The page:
We arrived at the ER, and the triage nurse took a blood pressure reading of 189/110. "That can't be right," was her only response.
Well, guess what. It WAS right. We took him back, they drew blood and took special xrays. The lab work came back normal for someone with a raging bladder infection. The main problem was that I know my son and this most definitely was farther reaching than a simple bladder infection. I could tell this by the mere fact that he'd been trying to throw up 4-5 times a day and he was constantly moaning.
I have never felt such condescension from a medical professional--and that's saying something considering the many I've dealt with over the years--in fact, he wouldn't even look at me and only addressed Mr. O. Mr. O kept deferring to me since I'm the one who tackles everything medically related for each of our kids. Any time I would ask "Dr. Grumpy Bedside Manner" a question, everyone in the room could sense his exasperation and practically feel his eyes rolling.
Finally, I asked him about the puffiness in Ty's abdomen (which just happened to be in the same location as his former tumor), and the doctor just shrugged me off, saying there was nothing on the labs to indicate a problem there. Maddening!
I suggested that just as a precaution, we should run a CT scan to rule out the possibility that his tumor was back. His response? "You do realize that one CT scan is the same amount of radiation as exposing your son to over 150 chest x-rays? I mean, do you really want to put him through that?"
I felt like being snappish right back and telling him that yes, I'd like to expose my son to as much radiation as possible. Anyway, the important thing is that he finally listened to me.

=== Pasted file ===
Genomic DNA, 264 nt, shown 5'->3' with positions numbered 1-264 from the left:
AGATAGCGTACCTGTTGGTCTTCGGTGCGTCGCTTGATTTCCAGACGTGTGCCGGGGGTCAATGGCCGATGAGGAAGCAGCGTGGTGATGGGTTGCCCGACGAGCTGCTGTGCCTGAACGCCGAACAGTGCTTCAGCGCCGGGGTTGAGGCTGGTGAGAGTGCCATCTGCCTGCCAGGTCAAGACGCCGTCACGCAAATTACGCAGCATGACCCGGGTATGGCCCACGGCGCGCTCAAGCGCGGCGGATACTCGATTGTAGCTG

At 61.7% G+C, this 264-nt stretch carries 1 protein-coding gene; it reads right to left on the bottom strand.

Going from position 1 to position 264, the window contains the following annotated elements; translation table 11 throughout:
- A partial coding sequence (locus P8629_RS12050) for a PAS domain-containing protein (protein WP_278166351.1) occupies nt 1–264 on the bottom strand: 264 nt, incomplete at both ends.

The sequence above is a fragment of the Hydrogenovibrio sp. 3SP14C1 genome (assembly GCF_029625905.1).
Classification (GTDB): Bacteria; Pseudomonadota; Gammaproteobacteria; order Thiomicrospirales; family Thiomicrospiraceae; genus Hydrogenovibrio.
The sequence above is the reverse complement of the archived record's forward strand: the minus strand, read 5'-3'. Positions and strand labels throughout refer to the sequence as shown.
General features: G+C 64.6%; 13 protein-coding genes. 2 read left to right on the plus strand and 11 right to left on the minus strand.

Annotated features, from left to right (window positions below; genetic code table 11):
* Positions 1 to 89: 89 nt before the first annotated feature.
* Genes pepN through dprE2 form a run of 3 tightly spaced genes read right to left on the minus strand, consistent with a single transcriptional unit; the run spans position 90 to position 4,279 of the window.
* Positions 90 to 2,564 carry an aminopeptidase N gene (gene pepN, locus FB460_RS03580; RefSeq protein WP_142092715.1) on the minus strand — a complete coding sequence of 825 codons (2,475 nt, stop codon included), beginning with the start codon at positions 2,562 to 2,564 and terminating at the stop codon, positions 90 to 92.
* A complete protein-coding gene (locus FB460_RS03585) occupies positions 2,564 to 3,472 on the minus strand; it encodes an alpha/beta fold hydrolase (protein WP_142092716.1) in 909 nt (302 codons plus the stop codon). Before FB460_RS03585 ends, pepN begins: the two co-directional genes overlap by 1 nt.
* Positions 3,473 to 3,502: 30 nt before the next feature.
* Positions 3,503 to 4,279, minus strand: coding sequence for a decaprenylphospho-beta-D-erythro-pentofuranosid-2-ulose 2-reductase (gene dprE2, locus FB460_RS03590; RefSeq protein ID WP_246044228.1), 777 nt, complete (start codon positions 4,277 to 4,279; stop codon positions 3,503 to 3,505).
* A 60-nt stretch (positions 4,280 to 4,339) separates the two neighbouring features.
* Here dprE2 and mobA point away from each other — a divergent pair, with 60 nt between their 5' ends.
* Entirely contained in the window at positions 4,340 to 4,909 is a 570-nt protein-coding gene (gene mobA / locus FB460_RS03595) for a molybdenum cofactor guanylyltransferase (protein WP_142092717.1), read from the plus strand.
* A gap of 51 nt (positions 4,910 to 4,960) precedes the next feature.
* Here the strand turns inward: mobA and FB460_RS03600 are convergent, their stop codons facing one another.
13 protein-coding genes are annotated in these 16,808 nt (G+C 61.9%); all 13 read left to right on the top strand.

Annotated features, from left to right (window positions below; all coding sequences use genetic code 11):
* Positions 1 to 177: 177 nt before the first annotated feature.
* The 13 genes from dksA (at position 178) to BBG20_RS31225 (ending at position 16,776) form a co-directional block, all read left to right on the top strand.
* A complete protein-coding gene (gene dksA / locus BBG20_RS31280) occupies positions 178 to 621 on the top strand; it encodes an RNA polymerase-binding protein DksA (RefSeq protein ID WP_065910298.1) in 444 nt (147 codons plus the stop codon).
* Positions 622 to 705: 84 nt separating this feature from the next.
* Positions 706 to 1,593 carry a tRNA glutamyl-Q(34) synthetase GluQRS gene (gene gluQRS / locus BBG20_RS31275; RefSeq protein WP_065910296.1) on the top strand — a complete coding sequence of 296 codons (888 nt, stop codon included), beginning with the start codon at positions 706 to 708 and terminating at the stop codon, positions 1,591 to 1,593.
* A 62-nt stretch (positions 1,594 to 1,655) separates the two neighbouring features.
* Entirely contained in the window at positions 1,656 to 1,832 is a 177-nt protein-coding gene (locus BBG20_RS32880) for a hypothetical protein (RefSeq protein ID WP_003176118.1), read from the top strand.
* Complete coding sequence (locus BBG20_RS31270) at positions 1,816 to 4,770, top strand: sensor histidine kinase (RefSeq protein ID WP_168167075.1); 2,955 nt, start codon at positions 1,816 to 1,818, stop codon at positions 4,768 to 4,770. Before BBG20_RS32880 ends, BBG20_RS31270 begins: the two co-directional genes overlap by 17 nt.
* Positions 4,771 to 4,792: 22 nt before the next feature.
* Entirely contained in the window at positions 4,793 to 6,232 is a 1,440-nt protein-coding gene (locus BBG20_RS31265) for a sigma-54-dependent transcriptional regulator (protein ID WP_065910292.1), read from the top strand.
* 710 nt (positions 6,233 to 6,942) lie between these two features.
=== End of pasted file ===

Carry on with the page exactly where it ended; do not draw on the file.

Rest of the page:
I knew something was up when they ran him through the CT three separate times, and I'll tell you what...Dr. "God" sure changed his bedside manner toward me after he saw the results.
It turned out that Ty has a 22 mm kidney stone completely blocking his right ureter. In case you have no idea, that's HUGE. He also has a 14 mm stone trapped in his kidney (as well as several others) and a "smaller stone in his left kidney.
The ER doctor was actually nice to me afterwards. He would say things like "That's a good question," whenever I asked him something. Can you believe they had been going to send us home?
Instead they rushed him right back to Angio and placed a Nephrostomy tube into his kidney. The idea is that now the urine can come directly out of the kidney, through the tube, and into a drainage bag. Eventually the kidney swelling will go down and he can have surgery to remove the stones.
While he was in the hospital, he received two antibiotics via IV. And he never threw up once he got some relief. Since he's been home he's only run a low-grade fever once, thrown up about 4 times, and (on the upside) has developed a taste for chocolate milk and is enjoying his old standby - Dr. Pepper.
All told, we spent five days in the hospital and Urology completely dropped the ball on us. Good thing we have an appointment to see the Dr. on Monday.